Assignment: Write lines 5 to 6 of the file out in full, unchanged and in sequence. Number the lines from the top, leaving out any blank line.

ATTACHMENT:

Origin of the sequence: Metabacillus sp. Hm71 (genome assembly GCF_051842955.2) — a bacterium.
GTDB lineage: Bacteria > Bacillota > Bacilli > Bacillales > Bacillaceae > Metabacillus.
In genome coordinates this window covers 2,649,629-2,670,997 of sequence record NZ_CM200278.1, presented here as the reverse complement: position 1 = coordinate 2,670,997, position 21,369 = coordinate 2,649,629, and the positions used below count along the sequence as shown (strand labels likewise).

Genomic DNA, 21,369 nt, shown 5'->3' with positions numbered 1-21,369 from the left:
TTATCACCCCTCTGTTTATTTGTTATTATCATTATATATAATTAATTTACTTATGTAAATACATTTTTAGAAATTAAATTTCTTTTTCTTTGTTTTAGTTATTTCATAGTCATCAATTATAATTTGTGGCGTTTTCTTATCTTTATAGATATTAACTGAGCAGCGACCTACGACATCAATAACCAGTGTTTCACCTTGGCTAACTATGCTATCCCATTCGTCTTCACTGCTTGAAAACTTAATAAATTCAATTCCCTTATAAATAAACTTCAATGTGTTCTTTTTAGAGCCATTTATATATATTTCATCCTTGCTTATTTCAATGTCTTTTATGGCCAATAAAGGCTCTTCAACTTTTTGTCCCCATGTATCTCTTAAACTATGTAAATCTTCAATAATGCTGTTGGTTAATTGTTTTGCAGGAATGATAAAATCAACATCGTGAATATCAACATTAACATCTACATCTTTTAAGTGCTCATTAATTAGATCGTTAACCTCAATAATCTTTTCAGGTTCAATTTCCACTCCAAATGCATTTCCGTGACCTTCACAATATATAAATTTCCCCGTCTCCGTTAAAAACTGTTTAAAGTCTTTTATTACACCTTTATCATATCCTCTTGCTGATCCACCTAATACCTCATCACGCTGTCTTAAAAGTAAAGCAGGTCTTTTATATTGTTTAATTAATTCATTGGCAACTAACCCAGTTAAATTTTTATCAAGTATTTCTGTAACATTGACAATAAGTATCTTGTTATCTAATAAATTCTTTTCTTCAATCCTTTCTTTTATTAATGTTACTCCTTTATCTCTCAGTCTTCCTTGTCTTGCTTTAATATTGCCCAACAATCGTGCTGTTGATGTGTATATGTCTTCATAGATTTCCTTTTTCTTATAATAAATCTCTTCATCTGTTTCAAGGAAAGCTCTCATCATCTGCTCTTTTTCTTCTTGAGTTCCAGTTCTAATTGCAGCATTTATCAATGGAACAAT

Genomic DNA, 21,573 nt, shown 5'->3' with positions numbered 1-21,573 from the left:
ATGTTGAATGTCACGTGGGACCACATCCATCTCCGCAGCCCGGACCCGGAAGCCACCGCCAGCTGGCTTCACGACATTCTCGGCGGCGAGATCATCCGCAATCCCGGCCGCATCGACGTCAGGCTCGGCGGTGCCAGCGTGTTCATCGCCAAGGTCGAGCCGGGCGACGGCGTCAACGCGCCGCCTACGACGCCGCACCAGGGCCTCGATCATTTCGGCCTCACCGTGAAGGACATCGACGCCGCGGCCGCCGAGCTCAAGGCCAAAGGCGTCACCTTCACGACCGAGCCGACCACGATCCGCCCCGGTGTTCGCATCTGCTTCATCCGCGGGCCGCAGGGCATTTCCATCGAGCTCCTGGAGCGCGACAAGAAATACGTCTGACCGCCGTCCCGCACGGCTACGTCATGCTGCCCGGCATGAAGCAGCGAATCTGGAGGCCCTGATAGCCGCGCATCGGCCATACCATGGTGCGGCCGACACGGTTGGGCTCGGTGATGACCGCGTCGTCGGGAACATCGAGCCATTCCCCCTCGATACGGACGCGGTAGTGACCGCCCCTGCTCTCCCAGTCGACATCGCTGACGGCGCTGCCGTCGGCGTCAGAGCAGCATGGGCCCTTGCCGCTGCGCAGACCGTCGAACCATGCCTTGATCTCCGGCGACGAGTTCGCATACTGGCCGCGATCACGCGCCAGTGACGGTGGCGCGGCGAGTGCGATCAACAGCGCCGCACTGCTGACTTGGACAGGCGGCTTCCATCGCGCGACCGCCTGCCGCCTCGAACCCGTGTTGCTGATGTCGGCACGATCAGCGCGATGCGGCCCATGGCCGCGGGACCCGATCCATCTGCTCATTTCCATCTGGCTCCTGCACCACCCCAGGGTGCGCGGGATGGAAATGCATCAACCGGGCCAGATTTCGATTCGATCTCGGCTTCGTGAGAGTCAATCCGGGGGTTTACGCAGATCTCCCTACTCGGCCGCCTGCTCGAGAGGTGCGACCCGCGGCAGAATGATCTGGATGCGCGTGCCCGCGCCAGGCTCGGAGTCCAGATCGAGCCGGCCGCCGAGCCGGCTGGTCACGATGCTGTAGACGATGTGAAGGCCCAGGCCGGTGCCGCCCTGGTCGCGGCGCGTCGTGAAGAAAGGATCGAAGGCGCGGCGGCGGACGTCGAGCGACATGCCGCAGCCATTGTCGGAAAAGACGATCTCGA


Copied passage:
TTATCACCCCTCTGTTTATTTGTTATTATCATTATATATAATTAATTTACTTATGTAAATACATTTTTAGAAATTAAATTTCTTTTTCTTTGTTTTAGTTATTTCATAGTCATCAATTATAATTTGTGGCGTTTTCTTATCTTTATAGATATTAACTGAGCAGCGACCTACGACATCAATAACCAGTGTTTCACCTTGGCTAACTATGCTATCCCATTCGTCTTCACTGCTTGAAAACTTAATAAATTCAATTCCCTTATAAATAAACTTCAATGTGTTCTTTTTAGAGCCATTTATATATATTTCATCCTTGCTTATTTCAATGTCTTTTATGGCCAATAAAGGCTCTTCAACTTTTTGTCCCCATGTATCTCTTAAACTATGTAAATCTTCAATAATGCTGTTGGTTAATTGTTTTGCAGGAATGATAAAATCAACATCGTGAATATCAACATTAACATCTACATCTTTTAAGTGCTCATTAATTAGATCGTTAACCTCAATAATCTTTTCAGGTTCAATTTCCACTCCAAATGCATTTCCGTGACCTTCACAATATATAAATTTCCCCGTCTCCGTTAAAAACTGTTTAAAGTCTTTTATTACACCTTTATCATATCCTCTTGCTGATCCACCTAATACCTCATCACGCTGTCTTAAAAGTAAAGCAGGTCTTTTATATTGTTTAATTAATTCATTGGCAACTAACCCAGTTAAATTTTTATCAAGTATTTCTGTAACATTGACAATAAGTATCTTGTTATCTAATAAATTCTTTTCTTCAATCCTTTCTTTTATTAATGTTACTCCTTTATCTCTCAGTCTTCCTTGTCTTGCTTTAATATTGCCCAACAATCGTGCTGTTGATGTGTATATGTCTTCATAGATTTCCTTTTTCTTATAATAAATCTCTTCATCTGTTTCAAGGAAAGCTCTCATCATCTGCTCTTTTTCTTCTTGAGTTCCAGTTCTAATTGCAGCATTTATCAATGGAACAAT

Genomic DNA, 21,573 nt, shown 5'->3' with positions numbered 1-21,573 from the left: